Kansas City Royals: Salvador Perez will be welcome sight in 2020

KC Royals, Salvador Perez (Photo by Ed Zurga/Getty Images)
KC Royals, Salvador Perez (Photo by Ed Zurga/Getty Images) /

After Tommy John surgery in March, Salvador Perez recently began participating in baseball drills renewing hope in Kansas City Royals fans for 2020.

We knew this year would be a difficult one for the Kansas City Royals but losing Salvador Perez to a season-ending injury made the situation worse. Who better to have behind the plate tutoring the young pitchers than the catcher who had been to six straight All-Star games and won five of the last six gold gloves?

Perez has recently begun tossing the baseball from longer distances and even participated in drills donning catching gear. This is a wonderful sight for sore eyes; not only for the energy he brings but his bat has been sorely missed as well. Royals catchers this year combined to hit .228 and 11 home runs. Six of the long balls went away when Martin Maldonado was traded to the Cubs back in July.

Perez had hoped to spend some time in Venezuela this winter (if Kansas City would agree to let him go) to get live at-bats before spring training but that may not be possible due to MLB’s current stance.

"Perez said prior to the ruling from MLB that he’d hoped to get cleared to play in Venezuela this winter just as a designated hitter and get 85-100 at-bats because he hasn’t faced seen pitching in so long. — kansascity.com"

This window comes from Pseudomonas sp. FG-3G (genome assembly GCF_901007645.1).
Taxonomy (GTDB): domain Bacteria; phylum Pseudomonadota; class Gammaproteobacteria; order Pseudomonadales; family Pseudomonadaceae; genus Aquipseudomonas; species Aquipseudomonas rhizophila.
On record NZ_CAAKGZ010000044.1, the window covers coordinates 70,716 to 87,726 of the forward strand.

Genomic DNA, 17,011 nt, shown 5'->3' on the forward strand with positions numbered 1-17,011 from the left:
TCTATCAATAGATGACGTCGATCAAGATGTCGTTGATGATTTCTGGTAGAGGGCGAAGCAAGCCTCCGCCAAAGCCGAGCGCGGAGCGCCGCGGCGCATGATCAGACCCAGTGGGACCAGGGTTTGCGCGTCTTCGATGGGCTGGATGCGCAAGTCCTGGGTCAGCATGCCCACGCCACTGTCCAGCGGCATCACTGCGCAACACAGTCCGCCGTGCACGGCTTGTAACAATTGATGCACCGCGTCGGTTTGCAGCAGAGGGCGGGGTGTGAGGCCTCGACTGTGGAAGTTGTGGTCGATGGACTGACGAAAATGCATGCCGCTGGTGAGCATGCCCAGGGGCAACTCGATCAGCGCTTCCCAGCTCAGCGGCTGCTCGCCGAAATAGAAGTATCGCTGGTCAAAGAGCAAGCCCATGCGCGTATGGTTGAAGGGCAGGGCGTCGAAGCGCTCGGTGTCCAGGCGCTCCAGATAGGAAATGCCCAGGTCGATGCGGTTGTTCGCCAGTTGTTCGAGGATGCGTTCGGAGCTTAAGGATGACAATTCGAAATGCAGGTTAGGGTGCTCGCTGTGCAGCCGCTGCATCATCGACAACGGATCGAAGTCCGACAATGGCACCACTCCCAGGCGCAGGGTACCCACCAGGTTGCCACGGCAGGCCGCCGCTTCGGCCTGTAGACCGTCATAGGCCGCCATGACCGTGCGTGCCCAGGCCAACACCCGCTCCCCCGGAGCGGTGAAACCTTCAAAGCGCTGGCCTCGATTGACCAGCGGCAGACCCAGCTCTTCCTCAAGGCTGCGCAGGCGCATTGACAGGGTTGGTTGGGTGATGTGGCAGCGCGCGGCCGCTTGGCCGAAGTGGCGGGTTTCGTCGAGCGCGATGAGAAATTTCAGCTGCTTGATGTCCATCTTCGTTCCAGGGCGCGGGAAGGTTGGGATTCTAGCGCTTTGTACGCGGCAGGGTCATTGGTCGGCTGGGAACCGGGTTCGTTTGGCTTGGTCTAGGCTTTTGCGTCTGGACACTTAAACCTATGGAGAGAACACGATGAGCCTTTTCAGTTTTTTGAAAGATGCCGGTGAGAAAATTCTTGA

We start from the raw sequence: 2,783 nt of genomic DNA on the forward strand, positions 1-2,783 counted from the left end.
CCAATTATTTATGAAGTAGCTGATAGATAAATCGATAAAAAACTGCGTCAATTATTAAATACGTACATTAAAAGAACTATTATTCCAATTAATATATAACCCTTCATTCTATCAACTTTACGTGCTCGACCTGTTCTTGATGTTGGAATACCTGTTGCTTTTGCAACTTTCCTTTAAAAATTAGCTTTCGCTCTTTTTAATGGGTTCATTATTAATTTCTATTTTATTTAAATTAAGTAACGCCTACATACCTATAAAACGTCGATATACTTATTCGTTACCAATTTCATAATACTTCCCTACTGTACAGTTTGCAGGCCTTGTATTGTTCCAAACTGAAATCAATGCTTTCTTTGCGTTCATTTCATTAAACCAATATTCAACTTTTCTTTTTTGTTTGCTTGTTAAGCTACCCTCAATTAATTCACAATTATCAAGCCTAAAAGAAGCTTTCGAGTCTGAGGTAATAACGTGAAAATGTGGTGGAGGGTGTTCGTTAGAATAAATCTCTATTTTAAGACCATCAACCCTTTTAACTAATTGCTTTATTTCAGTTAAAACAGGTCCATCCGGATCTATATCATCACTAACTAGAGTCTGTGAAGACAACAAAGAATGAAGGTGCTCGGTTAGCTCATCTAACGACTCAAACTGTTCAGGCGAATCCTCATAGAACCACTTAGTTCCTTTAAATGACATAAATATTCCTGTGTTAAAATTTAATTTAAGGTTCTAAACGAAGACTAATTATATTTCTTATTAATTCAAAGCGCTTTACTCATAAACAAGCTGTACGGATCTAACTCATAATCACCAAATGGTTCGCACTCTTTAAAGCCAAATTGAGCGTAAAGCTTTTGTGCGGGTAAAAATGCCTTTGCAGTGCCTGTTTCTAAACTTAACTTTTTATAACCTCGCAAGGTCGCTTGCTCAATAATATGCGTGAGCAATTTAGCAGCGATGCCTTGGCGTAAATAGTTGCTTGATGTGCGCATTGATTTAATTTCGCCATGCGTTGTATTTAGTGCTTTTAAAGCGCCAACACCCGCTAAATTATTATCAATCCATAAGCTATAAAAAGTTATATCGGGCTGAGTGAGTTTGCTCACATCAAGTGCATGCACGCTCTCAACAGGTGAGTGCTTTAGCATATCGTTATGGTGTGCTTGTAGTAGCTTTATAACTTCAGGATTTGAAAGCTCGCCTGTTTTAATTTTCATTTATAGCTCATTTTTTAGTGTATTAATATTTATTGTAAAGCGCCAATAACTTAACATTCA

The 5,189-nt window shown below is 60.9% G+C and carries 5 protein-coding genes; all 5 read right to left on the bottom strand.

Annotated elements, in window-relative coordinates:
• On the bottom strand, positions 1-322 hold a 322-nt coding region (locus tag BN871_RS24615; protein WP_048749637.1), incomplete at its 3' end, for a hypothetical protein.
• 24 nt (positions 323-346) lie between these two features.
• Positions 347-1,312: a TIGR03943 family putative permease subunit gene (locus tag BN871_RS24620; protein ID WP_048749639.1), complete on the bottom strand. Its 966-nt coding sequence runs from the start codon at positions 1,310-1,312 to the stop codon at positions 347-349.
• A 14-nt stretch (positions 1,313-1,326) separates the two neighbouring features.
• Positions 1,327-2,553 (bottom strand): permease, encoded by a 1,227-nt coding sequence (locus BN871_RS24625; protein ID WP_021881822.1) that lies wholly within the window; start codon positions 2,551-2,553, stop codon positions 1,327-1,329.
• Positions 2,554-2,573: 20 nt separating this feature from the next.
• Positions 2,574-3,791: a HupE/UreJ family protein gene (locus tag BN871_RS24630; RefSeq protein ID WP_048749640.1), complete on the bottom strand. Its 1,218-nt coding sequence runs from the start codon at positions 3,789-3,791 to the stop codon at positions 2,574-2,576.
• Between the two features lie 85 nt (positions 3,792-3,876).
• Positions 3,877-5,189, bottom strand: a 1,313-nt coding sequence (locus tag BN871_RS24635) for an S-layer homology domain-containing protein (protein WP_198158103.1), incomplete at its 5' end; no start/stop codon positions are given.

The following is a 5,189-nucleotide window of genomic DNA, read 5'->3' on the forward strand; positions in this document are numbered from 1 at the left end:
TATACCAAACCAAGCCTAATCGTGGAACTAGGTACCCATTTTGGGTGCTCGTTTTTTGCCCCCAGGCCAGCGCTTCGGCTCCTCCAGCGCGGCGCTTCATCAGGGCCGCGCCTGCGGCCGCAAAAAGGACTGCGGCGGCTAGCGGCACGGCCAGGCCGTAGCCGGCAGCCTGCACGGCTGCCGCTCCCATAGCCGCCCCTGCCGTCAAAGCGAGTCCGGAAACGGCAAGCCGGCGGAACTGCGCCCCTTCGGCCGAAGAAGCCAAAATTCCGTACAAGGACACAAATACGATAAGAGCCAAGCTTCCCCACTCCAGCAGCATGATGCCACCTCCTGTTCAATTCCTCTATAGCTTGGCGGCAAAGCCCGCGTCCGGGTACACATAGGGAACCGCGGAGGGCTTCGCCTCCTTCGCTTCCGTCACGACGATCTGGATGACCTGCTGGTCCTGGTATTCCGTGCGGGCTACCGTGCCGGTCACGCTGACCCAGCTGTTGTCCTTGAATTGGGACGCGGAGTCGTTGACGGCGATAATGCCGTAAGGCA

Whether or not he gets the chance for action this fall/winter, he knows he will be ready for Spring Training.

This is the second year in a row that a March injury has cost Perez playing time. In 2018 he slipped while carrying luggage and was fortunate to only miss a few weeks with a sprained-MCL. Next season he will turn 30 years old and after catching nearly 900 games in the majors would the Royals be tempted to reduce the wear and tear by giving him time at first base or designated hitter?

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Although possible, I believe Perez’s greatest value to Kansas City for the next two or three years is as a catcher. Management can sneak days off in and let him DH from time-to-time to keep him fresh. With the talented young arms coming up through the minors I cannot imagine a better person to have them throw to while acclimating themselves to the big leagues.